Monday, January 18, 2021

Making Plans

This is one of those significant years where I will have a milestone birthday that ends with a "0". Bleccchk.

I am struggling with this. 

I can't spin it; I'm entering the third trimester of life. 

I am slipping into old, and just about everyone I know who has chalked up more years than me, including the woman I live with, reminds me that getting old sucks. If anyone has mentioned any benefits, I've forgotten what they said. Because. Old. 

I was walking with a friend the other night, talking about our lives and she mentioned this quote:


"If a person survives an ordinary span of sixty years or more, there is every chance that his or her life as a shapely story, has ended AND ALL THAT REMAINS TO BE EXPERIENCED IS EPILOGUE. Life is not over, but the story is."

(From Deadeye Dick)

Well isn't that just the worst.


I need a plan.

I want my 'shapely story' (pffft) to have a few more chapters before we ask the author to write the epilogue. I ache to make new memories and fill up more photo albums with still-to-happen adventures with my family. I have to establish some traditions that will carry us into the next decade. I should meet new people, learn hard things, read books by different authors, explore uncharted territories/neighbourhoods, buy a bike (let's make that an electric one) and shave my legs more often. 

I am looking forward to; life without hot flashes, (only four more years on Tamoxifen), living five stories above ground, walking to work (?), watching my kids become middle-aged, praying for and encouraging folks that are in my life or just passing through, painting a million rocks (no, not a million. THAT would indicate an obsession, which this is NOT) - and seeing what fun things God has in mind for me. 

So, to make this year memorable and significant and not-yucky, I have to be intentional about it or I could easily get sucked into working 8 hours a day and watching 8 hours of Netflix at night.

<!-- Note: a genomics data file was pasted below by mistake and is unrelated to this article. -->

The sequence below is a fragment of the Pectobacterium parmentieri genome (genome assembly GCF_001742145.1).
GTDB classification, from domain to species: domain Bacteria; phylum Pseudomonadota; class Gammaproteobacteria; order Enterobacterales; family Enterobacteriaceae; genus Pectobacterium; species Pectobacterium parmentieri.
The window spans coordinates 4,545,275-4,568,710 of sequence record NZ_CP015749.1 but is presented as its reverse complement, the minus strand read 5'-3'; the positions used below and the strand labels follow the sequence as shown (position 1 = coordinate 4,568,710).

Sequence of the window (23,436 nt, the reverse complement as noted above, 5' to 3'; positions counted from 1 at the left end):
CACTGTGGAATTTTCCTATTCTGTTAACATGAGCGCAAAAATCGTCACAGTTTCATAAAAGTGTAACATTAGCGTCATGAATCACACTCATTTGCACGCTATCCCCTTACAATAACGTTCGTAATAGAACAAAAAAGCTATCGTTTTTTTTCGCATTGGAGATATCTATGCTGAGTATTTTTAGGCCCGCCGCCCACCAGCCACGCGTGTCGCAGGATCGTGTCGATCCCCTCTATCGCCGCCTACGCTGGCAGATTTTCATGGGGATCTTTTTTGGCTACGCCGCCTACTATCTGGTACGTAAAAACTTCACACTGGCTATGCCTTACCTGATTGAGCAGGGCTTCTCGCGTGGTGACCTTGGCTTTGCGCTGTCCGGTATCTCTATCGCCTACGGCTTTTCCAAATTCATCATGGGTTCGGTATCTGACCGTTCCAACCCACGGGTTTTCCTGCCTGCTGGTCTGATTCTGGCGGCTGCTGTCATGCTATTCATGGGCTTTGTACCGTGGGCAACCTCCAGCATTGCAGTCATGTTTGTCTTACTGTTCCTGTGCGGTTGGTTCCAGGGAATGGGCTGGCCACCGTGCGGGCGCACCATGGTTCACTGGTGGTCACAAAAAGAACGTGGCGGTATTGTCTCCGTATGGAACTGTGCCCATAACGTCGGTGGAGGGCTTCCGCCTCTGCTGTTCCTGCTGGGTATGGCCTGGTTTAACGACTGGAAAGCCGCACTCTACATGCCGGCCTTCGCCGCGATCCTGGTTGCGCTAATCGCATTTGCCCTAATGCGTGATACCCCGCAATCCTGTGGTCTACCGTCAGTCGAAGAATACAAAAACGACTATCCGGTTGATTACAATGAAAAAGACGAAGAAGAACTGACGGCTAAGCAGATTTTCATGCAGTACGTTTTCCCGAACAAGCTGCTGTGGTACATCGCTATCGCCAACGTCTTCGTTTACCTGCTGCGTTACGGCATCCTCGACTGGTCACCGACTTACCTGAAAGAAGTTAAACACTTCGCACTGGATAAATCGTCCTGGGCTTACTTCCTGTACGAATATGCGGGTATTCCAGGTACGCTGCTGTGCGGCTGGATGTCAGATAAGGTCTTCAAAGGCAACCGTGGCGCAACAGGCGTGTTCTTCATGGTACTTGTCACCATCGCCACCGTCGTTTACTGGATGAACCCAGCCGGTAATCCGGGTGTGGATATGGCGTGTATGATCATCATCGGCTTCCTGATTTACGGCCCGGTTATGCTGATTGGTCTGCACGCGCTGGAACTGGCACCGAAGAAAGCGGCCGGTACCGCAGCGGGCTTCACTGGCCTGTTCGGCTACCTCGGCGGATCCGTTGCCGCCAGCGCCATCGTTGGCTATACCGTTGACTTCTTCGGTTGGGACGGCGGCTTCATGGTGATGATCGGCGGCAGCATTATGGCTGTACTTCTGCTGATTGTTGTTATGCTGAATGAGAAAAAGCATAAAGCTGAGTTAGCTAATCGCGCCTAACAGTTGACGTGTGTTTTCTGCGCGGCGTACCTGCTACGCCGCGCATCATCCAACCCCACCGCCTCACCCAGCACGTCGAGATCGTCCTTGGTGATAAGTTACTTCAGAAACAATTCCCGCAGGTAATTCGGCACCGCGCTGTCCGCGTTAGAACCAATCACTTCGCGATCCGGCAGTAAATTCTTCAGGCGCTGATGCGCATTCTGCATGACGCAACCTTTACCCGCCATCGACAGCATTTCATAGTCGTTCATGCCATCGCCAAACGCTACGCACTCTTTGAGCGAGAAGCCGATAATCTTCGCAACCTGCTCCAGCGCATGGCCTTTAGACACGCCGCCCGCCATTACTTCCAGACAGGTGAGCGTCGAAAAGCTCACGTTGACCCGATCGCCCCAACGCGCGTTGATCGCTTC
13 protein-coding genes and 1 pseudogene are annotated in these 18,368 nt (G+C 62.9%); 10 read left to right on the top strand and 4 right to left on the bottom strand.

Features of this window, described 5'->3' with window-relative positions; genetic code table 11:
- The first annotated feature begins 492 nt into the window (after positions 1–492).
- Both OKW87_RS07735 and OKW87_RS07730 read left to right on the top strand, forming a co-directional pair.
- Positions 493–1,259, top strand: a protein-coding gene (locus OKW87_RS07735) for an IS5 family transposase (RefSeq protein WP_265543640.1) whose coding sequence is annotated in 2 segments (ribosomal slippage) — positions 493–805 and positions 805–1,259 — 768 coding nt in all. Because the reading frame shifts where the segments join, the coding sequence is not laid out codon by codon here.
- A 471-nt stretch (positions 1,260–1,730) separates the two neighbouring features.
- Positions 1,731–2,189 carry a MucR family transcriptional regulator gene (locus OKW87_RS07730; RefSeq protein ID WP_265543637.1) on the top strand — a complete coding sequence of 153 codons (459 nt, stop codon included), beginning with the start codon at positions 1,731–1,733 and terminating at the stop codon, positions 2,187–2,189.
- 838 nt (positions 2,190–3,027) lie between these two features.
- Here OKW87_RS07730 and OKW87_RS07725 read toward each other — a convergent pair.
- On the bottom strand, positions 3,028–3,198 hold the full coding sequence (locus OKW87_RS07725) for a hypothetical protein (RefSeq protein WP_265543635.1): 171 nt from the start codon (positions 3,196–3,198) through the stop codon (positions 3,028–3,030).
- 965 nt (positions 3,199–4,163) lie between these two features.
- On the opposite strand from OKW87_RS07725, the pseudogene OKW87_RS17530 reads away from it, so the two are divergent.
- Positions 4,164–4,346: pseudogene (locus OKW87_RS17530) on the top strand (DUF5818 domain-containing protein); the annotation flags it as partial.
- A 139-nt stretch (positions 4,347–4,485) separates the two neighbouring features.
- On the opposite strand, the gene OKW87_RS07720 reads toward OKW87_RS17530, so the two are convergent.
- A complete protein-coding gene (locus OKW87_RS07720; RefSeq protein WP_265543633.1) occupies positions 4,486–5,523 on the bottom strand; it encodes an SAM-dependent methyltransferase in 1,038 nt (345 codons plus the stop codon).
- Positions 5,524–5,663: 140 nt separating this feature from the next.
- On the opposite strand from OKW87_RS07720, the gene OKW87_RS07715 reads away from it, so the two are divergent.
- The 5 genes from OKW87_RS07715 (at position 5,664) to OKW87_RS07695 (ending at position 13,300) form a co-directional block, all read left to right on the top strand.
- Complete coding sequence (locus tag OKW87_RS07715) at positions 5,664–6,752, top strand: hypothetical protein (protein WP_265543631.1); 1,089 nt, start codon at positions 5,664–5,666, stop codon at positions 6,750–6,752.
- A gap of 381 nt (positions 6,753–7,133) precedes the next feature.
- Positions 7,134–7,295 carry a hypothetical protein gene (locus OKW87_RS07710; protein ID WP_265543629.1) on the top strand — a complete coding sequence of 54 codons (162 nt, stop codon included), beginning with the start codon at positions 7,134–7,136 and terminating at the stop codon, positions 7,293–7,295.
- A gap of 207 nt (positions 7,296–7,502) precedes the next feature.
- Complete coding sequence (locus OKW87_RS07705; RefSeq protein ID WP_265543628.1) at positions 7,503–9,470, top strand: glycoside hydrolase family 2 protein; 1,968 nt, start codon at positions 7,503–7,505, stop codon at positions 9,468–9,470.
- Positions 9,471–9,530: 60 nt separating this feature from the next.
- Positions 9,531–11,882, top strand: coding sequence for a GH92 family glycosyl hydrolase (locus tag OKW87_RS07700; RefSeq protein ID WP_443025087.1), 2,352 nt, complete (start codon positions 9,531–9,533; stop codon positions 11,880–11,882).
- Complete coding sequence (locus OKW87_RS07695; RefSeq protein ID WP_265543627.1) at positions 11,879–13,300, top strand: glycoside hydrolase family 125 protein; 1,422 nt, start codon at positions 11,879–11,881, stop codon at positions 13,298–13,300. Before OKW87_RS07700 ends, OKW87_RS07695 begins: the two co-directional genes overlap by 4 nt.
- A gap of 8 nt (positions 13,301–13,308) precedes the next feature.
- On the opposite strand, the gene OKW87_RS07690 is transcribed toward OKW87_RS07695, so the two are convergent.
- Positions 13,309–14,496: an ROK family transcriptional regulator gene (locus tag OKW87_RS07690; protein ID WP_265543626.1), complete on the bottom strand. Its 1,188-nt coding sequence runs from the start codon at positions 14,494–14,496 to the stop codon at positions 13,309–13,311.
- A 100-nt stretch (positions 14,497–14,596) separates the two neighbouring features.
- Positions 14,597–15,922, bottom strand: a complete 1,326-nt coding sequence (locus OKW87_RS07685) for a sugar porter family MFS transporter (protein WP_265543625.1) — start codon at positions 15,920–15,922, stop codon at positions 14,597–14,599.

I received these lil note books for Christmas (thanks, Alex) and they're my starting point for 2021 (18 days late) ...

I love the design; and was going to link to the artist's website which is SO pretty and super inspiring and I planned on buying a couple more (a Love set and a Joy set) BUT their website is down. So no purchasing or linking tonight. 

The white "Faith Can Move Mountains" book has 60 pages in it. I have chosen 54 people/organizations/events to pray very intentionally for this year. (I have a couple left over pages for additional names that God might reveal to me this coming year.) At the top of each page I've written the name (say, "Clint", or "Vesta Properties") and throughout the year as I am aware of specific needs, I'll jot down a note. (And yes I am praying for the organization that is building my condo community; I want it to be a safe and positive work environment. I hope the guys who're installing drywall or painting the closets or planting the trees experience joy and satisfaction in their work. And I hope their wives don't mind if they have to put in some overtime.)


You have no idea how excited I am. (MY DECK! That view. I feel so, so very lucky.) I have not experienced one single second of buyer's remorse. 

(I'm praying for my neighbours/hall-mates. I hope they're friendly. I bet they're just as happy as I am.)

Right. Back to my notesbooks and 2021... 

I was listening to a Brene Brown podcast in December and it is haunting me. It's about brain elasticity and the section about aging has inspired me to Do More Hard Things:

Brene, referring to her family, asks the question: "So, eight parents, four sets, all retire about the same time. Half, really their world gets really small: Don’t leave the house other than to get groceries. Have a rhythm to their days that is predictable. The other half continue out in the world, they volunteer, they learn new things, they travel, and they’re trying to learn languages. Does your amount of malleability as you get older depend on how much you continue to expose yourself to new data and new stimuli?"

David Eagleman: This is, I would say, the single most important lesson that has emerged about all this brain plasticity stuff is that, if you challenge yourself, if you are constantly facing new tasks and challenges that you’re no good at, you are building new roadways and bridges, and there is a study that has been going on for a couple of decades now about nuns who live in a convent and they all agreed to donate their brain when they die. So people have been analyzing these brains and what they discovered was that some fraction of these nuns actually had Alzheimer’s disease, their brains were physically getting chewed up with the disease, but they did not have the cognitive deficits that were expected. And it is because even as their brain tissue was falling apart, they were constantly building new roadways, why? Because they were in a convent, they had to deal with other people, they had chores, responsibilities, they were playing games, they were learning how to use a cellphone, all this kind of stuff, and so upon their death no one even knew they had Alzheimer’s. Contrast that with the other people that you mentioned, who just run their little program, their social circles shrink, they sit on their couch, they watch Jerry Springer or Wheel of Fortune.